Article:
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Seeing so much of father in the last few episodes makes me think how much I preferred Duk-Shim and Yeo-Joo. I know a lot of people hated them, but at least they were better than Dad, or less bad, or something.

Maybe it would have been better if Dad had died when he was supposed to have?? We could have had more drama about whether our lead couple could ever be together; Duk-Bong might have had more of a chance and more screen time; and we would have had one less annoying character to put up with.

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I didn't hate either of them i loved them both they were the most interesting characters for me in the show and I enjoyed their scenes. Specially YJ she's the first villain that i like, she wasn't a threat to the main couple relationship.

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I really loved the theme of fatherhood in the drama. From NaRi's deadbeat dad, to DADA (short for father in English) finance's father/son farce, to Nan Gil taking on the role of step-father and DeokBong becoming surrogate father to his sister while their own father was manipulative and controlling.

The drama was far from perfect but had that 1% of anything quality - low key, easy chemistry and a pleasure to watch...even when I couldn't figure out why the lead couple couldn't be together.

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this drama has a huge potential especially with soo ae as the lead female. but it's failed miserably in ratings ...not sure why. one of the reason surely because Romantic Doctor is the king for Monday and Tuesday. but i honestly admitted after ep 6 or 7 the story is getting less interesting.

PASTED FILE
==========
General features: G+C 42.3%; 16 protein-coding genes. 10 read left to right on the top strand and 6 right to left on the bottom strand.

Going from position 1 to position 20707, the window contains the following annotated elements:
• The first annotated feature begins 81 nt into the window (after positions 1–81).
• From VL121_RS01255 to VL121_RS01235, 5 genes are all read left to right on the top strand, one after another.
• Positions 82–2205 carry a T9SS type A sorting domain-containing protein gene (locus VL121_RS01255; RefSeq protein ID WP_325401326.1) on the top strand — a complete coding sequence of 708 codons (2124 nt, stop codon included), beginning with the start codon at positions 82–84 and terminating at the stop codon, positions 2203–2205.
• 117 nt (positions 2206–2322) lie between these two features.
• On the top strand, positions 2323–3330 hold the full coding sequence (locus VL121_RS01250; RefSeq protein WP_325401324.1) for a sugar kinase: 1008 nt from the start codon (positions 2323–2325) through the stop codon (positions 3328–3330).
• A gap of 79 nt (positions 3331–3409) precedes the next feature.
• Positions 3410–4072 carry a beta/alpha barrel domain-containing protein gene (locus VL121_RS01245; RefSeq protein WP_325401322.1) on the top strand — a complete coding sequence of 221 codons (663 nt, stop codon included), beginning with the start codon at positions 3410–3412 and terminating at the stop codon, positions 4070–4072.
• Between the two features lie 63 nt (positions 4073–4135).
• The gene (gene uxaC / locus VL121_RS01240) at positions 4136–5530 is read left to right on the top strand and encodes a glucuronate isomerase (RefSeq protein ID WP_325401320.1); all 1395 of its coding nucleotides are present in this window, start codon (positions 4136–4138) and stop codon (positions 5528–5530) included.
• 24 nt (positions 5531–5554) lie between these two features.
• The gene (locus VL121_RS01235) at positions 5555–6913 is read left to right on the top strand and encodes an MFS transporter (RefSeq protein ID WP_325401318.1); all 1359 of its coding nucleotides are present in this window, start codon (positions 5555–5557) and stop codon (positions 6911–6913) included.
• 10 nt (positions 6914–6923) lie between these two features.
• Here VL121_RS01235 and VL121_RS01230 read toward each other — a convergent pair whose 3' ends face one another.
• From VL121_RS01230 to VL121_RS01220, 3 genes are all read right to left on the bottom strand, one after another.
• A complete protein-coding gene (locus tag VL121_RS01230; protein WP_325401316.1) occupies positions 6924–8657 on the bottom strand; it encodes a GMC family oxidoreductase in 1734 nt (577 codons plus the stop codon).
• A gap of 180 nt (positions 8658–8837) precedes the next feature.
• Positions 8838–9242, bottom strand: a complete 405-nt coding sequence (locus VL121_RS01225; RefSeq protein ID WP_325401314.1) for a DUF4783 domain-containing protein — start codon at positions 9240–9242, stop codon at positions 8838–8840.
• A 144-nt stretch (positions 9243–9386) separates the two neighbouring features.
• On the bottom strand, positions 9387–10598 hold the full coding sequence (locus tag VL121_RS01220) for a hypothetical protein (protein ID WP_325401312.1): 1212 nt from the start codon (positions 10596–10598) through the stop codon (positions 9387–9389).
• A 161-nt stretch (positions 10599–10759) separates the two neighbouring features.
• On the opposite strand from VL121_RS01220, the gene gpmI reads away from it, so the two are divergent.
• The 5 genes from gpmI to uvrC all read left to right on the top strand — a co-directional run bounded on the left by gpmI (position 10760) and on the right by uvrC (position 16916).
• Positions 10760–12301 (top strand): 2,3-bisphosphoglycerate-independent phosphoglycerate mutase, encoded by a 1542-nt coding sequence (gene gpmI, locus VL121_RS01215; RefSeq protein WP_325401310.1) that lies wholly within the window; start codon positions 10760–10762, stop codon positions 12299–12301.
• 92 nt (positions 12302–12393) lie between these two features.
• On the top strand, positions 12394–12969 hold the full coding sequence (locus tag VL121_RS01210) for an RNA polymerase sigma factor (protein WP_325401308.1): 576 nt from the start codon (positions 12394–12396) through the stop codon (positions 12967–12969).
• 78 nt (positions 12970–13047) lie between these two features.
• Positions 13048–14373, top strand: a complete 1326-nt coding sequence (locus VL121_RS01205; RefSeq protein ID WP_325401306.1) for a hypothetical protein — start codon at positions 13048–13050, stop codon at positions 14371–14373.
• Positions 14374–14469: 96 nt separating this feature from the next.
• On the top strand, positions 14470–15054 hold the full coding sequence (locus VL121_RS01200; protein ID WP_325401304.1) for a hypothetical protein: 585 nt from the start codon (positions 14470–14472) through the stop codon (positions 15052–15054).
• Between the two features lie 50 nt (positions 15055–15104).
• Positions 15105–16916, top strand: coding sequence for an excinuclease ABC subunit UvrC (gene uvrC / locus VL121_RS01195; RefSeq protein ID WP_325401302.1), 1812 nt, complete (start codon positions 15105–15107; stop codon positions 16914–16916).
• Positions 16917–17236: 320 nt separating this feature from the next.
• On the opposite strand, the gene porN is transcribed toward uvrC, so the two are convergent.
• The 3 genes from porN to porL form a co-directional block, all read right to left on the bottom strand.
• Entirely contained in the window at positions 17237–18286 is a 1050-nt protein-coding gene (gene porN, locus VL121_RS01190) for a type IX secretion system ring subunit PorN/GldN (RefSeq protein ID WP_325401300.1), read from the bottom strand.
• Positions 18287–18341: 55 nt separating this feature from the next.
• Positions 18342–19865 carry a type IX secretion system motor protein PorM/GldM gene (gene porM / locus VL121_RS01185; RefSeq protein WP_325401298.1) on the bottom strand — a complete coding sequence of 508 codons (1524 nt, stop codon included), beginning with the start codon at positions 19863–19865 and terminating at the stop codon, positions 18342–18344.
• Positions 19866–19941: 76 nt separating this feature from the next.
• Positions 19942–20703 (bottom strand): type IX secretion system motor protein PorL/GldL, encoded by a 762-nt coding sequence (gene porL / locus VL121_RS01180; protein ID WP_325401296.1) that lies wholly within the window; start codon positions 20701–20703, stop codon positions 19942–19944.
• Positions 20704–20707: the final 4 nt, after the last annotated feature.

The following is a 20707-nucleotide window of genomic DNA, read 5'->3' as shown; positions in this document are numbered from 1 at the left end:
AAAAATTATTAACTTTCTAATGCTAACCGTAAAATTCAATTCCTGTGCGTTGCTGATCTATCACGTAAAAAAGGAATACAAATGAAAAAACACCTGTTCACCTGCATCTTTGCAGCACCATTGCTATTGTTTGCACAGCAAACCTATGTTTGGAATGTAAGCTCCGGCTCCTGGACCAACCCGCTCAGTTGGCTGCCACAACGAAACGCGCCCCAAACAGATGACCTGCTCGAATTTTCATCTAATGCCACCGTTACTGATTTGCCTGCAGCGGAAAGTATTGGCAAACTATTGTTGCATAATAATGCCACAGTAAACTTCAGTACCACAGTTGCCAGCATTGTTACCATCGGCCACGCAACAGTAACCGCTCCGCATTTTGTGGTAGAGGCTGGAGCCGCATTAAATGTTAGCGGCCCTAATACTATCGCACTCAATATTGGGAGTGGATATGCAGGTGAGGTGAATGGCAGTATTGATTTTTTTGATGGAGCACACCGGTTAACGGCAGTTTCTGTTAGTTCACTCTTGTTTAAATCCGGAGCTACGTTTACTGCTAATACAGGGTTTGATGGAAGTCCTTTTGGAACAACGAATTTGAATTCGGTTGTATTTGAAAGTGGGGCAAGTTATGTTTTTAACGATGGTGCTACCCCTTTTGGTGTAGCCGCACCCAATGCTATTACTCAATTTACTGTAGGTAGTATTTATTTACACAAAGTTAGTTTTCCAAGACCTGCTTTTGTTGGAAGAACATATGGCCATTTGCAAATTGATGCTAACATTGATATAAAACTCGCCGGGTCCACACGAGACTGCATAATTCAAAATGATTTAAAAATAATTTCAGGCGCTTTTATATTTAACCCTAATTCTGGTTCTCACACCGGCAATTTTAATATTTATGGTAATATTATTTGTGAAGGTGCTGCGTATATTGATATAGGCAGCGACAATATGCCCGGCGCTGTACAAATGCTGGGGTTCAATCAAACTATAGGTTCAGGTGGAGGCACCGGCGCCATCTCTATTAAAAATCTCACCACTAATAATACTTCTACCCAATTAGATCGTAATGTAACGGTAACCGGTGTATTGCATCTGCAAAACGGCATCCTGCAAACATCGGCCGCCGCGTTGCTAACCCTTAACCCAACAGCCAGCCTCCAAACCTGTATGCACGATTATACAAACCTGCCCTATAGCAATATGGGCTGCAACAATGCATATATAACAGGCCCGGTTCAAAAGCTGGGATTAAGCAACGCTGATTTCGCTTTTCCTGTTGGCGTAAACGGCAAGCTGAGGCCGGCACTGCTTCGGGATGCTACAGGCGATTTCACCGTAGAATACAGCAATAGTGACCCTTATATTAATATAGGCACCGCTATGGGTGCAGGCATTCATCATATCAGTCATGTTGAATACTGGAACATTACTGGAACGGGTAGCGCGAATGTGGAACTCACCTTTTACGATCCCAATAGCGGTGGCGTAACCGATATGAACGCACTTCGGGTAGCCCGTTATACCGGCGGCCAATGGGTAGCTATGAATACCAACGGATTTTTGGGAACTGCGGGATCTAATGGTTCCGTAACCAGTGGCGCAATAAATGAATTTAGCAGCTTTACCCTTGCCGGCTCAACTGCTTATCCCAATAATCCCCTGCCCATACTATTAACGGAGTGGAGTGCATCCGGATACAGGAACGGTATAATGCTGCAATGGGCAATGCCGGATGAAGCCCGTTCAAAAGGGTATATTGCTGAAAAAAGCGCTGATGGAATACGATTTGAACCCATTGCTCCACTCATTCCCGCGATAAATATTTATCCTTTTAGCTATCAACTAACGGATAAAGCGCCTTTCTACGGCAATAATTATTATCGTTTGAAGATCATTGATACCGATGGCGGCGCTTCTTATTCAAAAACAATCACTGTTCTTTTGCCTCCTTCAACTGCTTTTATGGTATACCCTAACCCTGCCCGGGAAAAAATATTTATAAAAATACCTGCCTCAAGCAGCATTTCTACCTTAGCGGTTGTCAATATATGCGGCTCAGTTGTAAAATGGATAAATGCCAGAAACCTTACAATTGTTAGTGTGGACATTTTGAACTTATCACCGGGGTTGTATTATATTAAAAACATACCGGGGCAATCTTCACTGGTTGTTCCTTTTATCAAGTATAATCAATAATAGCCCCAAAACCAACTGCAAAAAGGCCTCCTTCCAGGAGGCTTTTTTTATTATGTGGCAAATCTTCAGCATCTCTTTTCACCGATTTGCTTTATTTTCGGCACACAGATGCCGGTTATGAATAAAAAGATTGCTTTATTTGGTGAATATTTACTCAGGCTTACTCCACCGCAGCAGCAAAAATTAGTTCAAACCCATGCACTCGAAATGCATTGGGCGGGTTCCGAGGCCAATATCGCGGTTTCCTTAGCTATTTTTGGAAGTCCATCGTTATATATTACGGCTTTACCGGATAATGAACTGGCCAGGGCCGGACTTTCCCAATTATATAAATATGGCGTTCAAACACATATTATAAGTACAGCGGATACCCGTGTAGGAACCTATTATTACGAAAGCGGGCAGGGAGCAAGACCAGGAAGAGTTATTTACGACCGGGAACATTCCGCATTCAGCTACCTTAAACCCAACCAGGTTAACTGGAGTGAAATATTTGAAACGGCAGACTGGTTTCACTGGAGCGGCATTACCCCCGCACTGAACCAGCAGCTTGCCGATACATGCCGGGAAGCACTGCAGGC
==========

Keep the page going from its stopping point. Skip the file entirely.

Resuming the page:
Though i understand her stand point and character, i dislike how nari always take Dungbook for granted. though i am not a fans of wishy washy female lead, but at least she can be friendlier to Dungbook or drawing the line without being that distant. if she disinterested to him, she should not use him to make Nangil jealous either (left together to the party but cancelled it on the way to the party). if i am DB i would be very disappointed either.

KYK acting are hugely improved here. and Soo ae are very good too as usual, but i dont get the story in the middle. i mean the fire, the scam of land by his dad and all, its getting complicated but not strong enough reason for Nangil to sacrifice his future or life. if in the end he choose to stay doesnt have anything to do with why he decide to stay at the beginning.

i gives this drama 6/10 as well because of the strong start but messed up in the middle and eventhough they try to save it in the end, its getting nowhere. even the actress cant save them.

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For the bad ratings, Romantic Doctor is not enough explanation.

This drama started as the ratings topper with 10 percent when it first started but then fell to 3 and 4 percent, it's their own fault that it became so dull. It's a waste of Soo Ae.

And I feel bad for Jo Bo Ah, she had to work so hard and didn't even get any rest from freaking meningitis, all for the sake of a dull drama where she's just there to be hated.